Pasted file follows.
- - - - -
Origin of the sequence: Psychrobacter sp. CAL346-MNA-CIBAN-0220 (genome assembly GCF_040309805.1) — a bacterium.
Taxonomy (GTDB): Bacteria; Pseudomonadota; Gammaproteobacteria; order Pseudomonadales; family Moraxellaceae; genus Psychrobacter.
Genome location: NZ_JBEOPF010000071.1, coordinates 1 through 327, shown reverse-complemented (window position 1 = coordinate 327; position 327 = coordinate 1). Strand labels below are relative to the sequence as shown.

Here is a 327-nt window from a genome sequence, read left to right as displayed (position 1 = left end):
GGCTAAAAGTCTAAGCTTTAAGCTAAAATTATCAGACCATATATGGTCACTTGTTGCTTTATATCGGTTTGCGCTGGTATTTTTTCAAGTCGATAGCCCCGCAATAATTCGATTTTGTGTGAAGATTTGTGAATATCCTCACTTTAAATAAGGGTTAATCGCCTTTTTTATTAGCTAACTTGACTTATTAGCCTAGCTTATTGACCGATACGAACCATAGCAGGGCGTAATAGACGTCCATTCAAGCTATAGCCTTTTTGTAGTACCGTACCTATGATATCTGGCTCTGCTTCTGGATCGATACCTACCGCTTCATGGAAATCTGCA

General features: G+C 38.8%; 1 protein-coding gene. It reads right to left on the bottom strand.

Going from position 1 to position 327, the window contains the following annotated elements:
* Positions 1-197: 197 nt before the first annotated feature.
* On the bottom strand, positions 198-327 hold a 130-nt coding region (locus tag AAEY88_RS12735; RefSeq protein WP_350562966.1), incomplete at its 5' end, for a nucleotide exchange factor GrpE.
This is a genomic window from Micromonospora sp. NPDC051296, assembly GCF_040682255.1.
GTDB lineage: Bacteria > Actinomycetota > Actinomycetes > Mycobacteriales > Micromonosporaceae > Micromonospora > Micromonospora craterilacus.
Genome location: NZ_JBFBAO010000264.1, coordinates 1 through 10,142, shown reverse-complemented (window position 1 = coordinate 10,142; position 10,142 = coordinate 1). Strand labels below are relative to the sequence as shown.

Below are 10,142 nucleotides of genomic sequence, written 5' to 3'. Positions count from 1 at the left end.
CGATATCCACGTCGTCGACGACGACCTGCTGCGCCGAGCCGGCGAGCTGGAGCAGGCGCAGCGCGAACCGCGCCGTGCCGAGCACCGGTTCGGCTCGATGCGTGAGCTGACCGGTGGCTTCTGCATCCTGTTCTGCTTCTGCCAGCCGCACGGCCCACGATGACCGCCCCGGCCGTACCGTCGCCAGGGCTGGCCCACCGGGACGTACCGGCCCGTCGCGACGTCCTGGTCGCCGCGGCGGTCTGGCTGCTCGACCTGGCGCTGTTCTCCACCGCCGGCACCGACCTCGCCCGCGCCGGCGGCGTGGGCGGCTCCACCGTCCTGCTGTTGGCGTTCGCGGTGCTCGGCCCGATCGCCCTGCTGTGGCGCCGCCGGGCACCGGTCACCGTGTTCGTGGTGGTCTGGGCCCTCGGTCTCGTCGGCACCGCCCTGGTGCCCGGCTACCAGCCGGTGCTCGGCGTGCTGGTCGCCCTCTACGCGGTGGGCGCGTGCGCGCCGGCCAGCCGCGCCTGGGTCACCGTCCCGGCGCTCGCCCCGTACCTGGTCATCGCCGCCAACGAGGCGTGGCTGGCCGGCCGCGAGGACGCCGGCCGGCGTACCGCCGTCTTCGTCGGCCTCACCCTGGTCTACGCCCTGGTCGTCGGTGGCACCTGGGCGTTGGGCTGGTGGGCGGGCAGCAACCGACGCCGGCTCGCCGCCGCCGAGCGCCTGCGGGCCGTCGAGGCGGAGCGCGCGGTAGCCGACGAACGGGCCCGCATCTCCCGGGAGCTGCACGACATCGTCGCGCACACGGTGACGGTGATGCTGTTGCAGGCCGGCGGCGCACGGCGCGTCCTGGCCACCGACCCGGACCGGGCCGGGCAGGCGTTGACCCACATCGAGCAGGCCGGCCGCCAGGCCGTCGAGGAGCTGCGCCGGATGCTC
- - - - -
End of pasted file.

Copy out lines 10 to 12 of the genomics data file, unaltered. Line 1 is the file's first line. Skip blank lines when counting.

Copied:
This is a genomic window from Micromonospora sp. NPDC051296, assembly GCF_040682255.1.
GTDB lineage: Bacteria > Actinomycetota > Actinomycetes > Mycobacteriales > Micromonosporaceae > Micromonospora > Micromonospora craterilacus.
Genome location: NZ_JBFBAO010000264.1, coordinates 1 through 10,142, shown reverse-complemented (window position 1 = coordinate 10,142; position 10,142 = coordinate 1). Strand labels below are relative to the sequence as shown.